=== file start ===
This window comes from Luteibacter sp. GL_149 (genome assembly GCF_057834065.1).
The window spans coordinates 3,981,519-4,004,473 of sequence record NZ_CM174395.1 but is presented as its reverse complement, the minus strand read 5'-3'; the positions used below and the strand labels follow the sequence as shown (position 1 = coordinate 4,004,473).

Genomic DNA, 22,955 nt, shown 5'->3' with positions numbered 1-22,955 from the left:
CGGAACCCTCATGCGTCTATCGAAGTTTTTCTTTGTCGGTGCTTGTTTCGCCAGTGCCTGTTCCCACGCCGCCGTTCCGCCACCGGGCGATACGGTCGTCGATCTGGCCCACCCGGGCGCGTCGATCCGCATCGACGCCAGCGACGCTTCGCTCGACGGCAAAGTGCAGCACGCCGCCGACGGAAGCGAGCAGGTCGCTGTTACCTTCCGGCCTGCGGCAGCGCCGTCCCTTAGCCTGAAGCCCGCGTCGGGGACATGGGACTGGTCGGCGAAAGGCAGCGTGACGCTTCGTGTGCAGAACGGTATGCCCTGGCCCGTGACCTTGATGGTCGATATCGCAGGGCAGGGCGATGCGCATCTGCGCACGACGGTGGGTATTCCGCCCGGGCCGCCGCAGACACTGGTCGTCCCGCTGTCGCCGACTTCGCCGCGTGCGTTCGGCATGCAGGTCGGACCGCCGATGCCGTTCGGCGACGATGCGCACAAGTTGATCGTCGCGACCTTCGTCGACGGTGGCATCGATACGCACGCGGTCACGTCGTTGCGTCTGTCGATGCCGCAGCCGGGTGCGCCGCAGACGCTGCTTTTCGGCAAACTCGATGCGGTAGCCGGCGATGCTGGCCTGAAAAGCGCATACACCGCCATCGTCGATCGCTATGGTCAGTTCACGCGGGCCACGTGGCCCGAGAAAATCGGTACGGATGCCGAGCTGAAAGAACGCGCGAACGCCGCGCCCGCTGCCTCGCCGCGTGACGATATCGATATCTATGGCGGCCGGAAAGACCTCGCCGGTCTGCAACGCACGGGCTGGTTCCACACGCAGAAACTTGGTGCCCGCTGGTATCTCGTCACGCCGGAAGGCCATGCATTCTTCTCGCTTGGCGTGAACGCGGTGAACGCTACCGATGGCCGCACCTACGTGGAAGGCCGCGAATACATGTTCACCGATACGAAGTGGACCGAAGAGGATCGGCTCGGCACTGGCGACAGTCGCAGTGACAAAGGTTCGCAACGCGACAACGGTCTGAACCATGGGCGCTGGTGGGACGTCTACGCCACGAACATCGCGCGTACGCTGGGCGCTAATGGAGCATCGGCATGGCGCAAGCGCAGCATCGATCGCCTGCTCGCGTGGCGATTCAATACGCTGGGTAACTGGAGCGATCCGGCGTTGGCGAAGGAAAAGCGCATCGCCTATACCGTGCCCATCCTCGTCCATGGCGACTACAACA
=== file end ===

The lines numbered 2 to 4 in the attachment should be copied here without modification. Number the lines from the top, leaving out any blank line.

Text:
The window spans coordinates 3,981,519-4,004,473 of sequence record NZ_CM174395.1 but is presented as its reverse complement, the minus strand read 5'-3'; the positions used below and the strand labels follow the sequence as shown (position 1 = coordinate 4,004,473).

Genomic DNA, 22,955 nt, shown 5'->3' with positions numbered 1-22,955 from the left:
CGGAACCCTCATGCGTCTATCGAAGTTTTTCTTTGTCGGTGCTTGTTTCGCCAGTGCCTGTTCCCACGCCGCCGTTCCGCCACCGGGCGATACGGTCGTCGATCTGGCCCACCCGGGCGCGTCGATCCGCATCGACGCCAGCGACGCTTCGCTCGACGGCAAAGTGCAGCACGCCGCCGACGGAAGCGAGCAGGTCGCTGTTACCTTCCGGCCTGCGGCAGCGCCGTCCCTTAGCCTGAAGCCCGCGTCGGGGACATGGGACTGGTCGGCGAAAGGCAGCGTGACGCTTCGTGTGCAGAACGGTATGCCCTGGCCCGTGACCTTGATGGTCGATATCGCAGGGCAGGGCGATGCGCATCTGCGCACGACGGTGGGTATTCCGCCCGGGCCGCCGCAGACACTGGTCGTCCCGCTGTCGCCGACTTCGCCGCGTGCGTTCGGCATGCAGGTCGGACCGCCGATGCCGTTCGGCGACGATGCGCACAAGTTGATCGTCGCGACCTTCGTCGACGGTGGCATCGATACGCACGCGGTCACGTCGTTGCGTCTGTCGATGCCGCAGCCGGGTGCGCCGCAGACGCTGCTTTTCGGCAAACTCGATGCGGTAGCCGGCGATGCTGGCCTGAAAAGCGCATACACCGCCATCGTCGATCGCTATGGTCAGTTCACGCGGGCCACGTGGCCCGAGAAAATCGGTACGGATGCCGAGCTGAAAGAACGCGCGAACGCCGCGCCCGCTGCCTCGCCGCGTGACGATATCGATATCTATGGCGGCCGGAAAGACCTCGCCGGTCTGCAACGCACGGGCTGGTTCCACACGCAGAAACTTGGTGCCCGCTGGTATCTCGTCACGCCGGAAGGCCATGCATTCTTCTCGCTTGGCGTGAACGCGGTGAACGCTACCGATGGCCGCACCTACGTGGAAGGCCGCGAATACATGTTCACCGATACGAAGTGGACCGAAGAGGATCGGCTCGGCACTGGCGACAGTCGCAGTGACAAAGGTTCGCAACGCGACAACGGTCTGAACCATGGGCGCTGGTGGGACGTCTACGCCACGAACATCGCGCGTACGCTGGGCGCTAATGGAGCATCGGCATGGCGCAAGCGCAGCATCGATCGCCTGCTCGCGTGGCGATTCAATACGCTGGGTAACTGGAGCGATCCGGCGTTGGCGAAGGAAAAGCGCATCGCCTATACCGTGCCCATCCTCGTCCATGGCGACTACAACA